Unfortunately, the supreme Cat God has disappeared on Honor’s watch and Honor’s old life is about to interfere with her new life in a major way.

The Naked Glassblower’s Association has booked a holiday vacation at the Virtue Inn, and Honor’s old boss and his partner are coming along to chaperone. Honor needs to find the Cat, keep the strange guests away from the supernatural guests, and somehow hold family and mind together.

But the Virtue Inn hasn’t revealed all of its secrets and Honor will need to summon every last piece of her courage and cunning to save the day With Honor Intact.

Warning: Contains some violence, profanity, innuendo, and homicidal cardigans.


With Honor Intact is available here. To read the first book in the series, you can find The Guests of Honor here.

Tuesday Tidbits: What We Don’t See

What we don’t tell in a story is just as important as what we do.

I think of stories as being set in living worlds, thousands of other lives, other adventures, taking place around the main thread of telling.

Although some authors attempt to chase these many threads into madness, most stories pull one or two and leave the other stories to fall to the side.

But what if the stories that aren’t being told are just as important as the ones that are?

I’ve always been interested in the art formed by negative spaces. The ability to use the shadows and the emptiness around a foreground object to create a more interesting picture is something that has always interested me as a writer.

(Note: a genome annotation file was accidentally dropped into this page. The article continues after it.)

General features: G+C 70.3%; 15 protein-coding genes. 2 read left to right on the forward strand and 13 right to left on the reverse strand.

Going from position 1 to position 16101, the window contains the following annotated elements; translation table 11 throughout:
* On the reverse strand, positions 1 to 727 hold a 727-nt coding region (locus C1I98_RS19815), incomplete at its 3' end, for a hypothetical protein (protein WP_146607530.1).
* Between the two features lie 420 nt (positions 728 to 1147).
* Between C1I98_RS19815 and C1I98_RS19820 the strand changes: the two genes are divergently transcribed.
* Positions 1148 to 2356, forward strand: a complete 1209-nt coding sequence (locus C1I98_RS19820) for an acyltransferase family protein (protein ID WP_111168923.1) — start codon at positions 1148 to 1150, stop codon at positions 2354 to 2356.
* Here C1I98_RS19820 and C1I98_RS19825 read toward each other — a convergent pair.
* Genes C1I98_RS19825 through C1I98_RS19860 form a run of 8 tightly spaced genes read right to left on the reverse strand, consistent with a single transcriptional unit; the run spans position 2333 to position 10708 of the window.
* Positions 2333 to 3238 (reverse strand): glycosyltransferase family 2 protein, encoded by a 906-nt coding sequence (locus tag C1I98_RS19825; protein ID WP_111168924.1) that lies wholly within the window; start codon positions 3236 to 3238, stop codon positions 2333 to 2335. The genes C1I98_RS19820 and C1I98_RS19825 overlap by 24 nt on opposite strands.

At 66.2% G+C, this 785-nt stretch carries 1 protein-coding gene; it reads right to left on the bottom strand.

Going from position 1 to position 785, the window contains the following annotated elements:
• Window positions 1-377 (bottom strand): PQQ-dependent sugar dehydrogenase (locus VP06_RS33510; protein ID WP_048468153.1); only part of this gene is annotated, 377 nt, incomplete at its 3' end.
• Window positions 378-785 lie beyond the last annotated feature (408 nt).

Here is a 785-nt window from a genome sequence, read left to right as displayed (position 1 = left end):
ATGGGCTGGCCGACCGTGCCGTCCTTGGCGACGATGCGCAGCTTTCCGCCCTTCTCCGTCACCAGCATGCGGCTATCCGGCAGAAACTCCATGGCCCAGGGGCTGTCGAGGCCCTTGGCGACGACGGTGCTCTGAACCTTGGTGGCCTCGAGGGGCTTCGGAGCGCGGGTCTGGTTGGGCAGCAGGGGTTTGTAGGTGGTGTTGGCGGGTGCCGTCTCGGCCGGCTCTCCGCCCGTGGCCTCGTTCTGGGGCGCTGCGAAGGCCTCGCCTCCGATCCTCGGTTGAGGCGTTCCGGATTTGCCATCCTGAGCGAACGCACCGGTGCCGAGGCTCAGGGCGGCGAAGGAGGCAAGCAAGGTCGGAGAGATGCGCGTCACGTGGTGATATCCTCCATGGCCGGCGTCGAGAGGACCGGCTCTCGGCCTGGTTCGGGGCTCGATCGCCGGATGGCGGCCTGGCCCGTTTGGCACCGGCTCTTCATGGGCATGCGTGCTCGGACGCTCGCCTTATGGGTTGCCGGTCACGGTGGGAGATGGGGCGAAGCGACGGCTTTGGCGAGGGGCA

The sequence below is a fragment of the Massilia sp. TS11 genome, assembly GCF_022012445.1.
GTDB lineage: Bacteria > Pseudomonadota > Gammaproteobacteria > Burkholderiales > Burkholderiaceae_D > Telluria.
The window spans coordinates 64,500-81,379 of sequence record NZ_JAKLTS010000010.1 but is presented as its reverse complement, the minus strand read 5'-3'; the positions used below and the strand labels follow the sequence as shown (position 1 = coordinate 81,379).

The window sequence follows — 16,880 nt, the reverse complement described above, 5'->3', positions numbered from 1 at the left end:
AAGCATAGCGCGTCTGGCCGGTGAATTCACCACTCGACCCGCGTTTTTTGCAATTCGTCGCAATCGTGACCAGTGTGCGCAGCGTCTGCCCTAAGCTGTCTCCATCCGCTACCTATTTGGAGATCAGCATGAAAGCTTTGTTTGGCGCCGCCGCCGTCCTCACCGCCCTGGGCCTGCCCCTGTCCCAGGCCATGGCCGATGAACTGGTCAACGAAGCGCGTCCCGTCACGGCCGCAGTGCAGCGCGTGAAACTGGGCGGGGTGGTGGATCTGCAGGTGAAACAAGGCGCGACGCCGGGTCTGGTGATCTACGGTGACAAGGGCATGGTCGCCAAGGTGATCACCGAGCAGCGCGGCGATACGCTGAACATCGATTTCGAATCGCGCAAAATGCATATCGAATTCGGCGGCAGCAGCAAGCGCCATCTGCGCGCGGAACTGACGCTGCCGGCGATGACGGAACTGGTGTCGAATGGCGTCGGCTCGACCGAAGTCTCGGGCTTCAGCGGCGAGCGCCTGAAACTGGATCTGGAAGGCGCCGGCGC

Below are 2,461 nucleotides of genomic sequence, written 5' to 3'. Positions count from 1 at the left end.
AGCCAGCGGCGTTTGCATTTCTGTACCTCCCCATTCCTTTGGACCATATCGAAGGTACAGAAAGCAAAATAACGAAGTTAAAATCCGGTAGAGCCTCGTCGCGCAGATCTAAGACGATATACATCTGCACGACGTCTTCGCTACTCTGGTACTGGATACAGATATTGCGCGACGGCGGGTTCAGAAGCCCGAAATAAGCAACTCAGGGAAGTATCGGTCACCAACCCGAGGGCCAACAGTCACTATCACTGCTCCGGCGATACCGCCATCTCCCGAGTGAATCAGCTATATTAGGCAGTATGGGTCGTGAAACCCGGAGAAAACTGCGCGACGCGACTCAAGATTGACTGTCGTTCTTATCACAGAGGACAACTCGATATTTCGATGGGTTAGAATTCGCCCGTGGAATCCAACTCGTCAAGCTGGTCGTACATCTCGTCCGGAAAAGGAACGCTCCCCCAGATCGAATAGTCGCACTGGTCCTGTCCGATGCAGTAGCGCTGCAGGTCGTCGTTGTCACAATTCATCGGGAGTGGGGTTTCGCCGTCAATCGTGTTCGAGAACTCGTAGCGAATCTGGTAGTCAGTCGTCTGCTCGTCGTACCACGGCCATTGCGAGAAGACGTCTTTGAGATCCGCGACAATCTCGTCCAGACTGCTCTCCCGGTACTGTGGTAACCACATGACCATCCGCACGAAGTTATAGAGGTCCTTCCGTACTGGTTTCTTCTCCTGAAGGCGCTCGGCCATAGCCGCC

Stories seldom start on the first page of the book.

They are the product of all the events that have happened before and during and after, connecting at the point the narrator observes them. Even avoiding philosophy, we don’t get always get to choose what narrative we’re thrust into in our own lives. When living, we have to take the scene set before us and hope we make our way successfully across the stage.

The main character of With Honor Intact runs into problems because she is missing pieces of other people’s stories. The “Tales from the Virtue Inn” series is a fast-moving modern fable, but it is also fundamentally a mystery. Honor’s decision to cut ties with her home as a teenager means that she is missing the crucial pieces of information she needs to survive in the strange world of the magical Inn she is managing.

Honor’s story is as much as about what she doesn’t know as what she does.

It is not magic to face an unfamiliar world unprepared.

It is not magic to balance our duties and desires on a swiftly changing stage.